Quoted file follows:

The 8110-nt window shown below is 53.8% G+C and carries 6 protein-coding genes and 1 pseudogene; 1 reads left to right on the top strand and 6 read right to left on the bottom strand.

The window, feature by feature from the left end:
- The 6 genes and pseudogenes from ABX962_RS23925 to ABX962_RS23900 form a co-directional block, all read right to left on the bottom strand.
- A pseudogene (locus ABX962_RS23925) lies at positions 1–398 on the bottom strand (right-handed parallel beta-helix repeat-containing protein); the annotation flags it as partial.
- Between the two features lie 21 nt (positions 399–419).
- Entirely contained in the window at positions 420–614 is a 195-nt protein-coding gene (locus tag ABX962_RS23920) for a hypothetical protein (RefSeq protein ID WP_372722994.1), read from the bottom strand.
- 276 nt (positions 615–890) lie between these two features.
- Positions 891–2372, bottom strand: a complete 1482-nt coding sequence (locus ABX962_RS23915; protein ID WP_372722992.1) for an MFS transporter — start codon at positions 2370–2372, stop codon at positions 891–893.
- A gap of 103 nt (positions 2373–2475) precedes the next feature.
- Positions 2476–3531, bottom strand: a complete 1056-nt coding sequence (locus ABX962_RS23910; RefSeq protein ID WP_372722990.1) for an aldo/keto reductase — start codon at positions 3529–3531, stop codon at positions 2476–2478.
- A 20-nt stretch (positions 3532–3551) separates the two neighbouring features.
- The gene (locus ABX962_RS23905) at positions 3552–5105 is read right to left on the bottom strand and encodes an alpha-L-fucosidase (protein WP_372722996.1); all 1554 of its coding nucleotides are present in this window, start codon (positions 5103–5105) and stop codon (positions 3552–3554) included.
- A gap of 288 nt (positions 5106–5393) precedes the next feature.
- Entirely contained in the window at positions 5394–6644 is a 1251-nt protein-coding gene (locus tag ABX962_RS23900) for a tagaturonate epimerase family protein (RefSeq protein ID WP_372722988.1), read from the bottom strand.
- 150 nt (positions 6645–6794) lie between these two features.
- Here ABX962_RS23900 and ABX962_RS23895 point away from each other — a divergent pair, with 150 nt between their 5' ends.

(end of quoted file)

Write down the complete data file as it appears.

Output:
The 8110-nt window shown below is 53.8% G+C and carries 6 protein-coding genes and 1 pseudogene; 1 reads left to right on the top strand and 6 read right to left on the bottom strand.

The window, feature by feature from the left end:
- The 6 genes and pseudogenes from ABX962_RS23925 to ABX962_RS23900 form a co-directional block, all read right to left on the bottom strand.
- A pseudogene (locus ABX962_RS23925) lies at positions 1–398 on the bottom strand (right-handed parallel beta-helix repeat-containing protein); the annotation flags it as partial.
- Between the two features lie 21 nt (positions 399–419).
- Entirely contained in the window at positions 420–614 is a 195-nt protein-coding gene (locus tag ABX962_RS23920) for a hypothetical protein (RefSeq protein ID WP_372722994.1), read from the bottom strand.
- 276 nt (positions 615–890) lie between these two features.
- Positions 891–2372, bottom strand: a complete 1482-nt coding sequence (locus ABX962_RS23915; protein ID WP_372722992.1) for an MFS transporter — start codon at positions 2370–2372, stop codon at positions 891–893.
- A gap of 103 nt (positions 2373–2475) precedes the next feature.
- Positions 2476–3531, bottom strand: a complete 1056-nt coding sequence (locus ABX962_RS23910; RefSeq protein ID WP_372722990.1) for an aldo/keto reductase — start codon at positions 3529–3531, stop codon at positions 2476–2478.
- A 20-nt stretch (positions 3532–3551) separates the two neighbouring features.
- The gene (locus ABX962_RS23905) at positions 3552–5105 is read right to left on the bottom strand and encodes an alpha-L-fucosidase (protein WP_372722996.1); all 1554 of its coding nucleotides are present in this window, start codon (positions 5103–5105) and stop codon (positions 3552–3554) included.
- A gap of 288 nt (positions 5106–5393) precedes the next feature.
- Entirely contained in the window at positions 5394–6644 is a 1251-nt protein-coding gene (locus tag ABX962_RS23900) for a tagaturonate epimerase family protein (RefSeq protein ID WP_372722988.1), read from the bottom strand.
- 150 nt (positions 6645–6794) lie between these two features.
- Here ABX962_RS23900 and ABX962_RS23895 point away from each other — a divergent pair, with 150 nt between their 5' ends.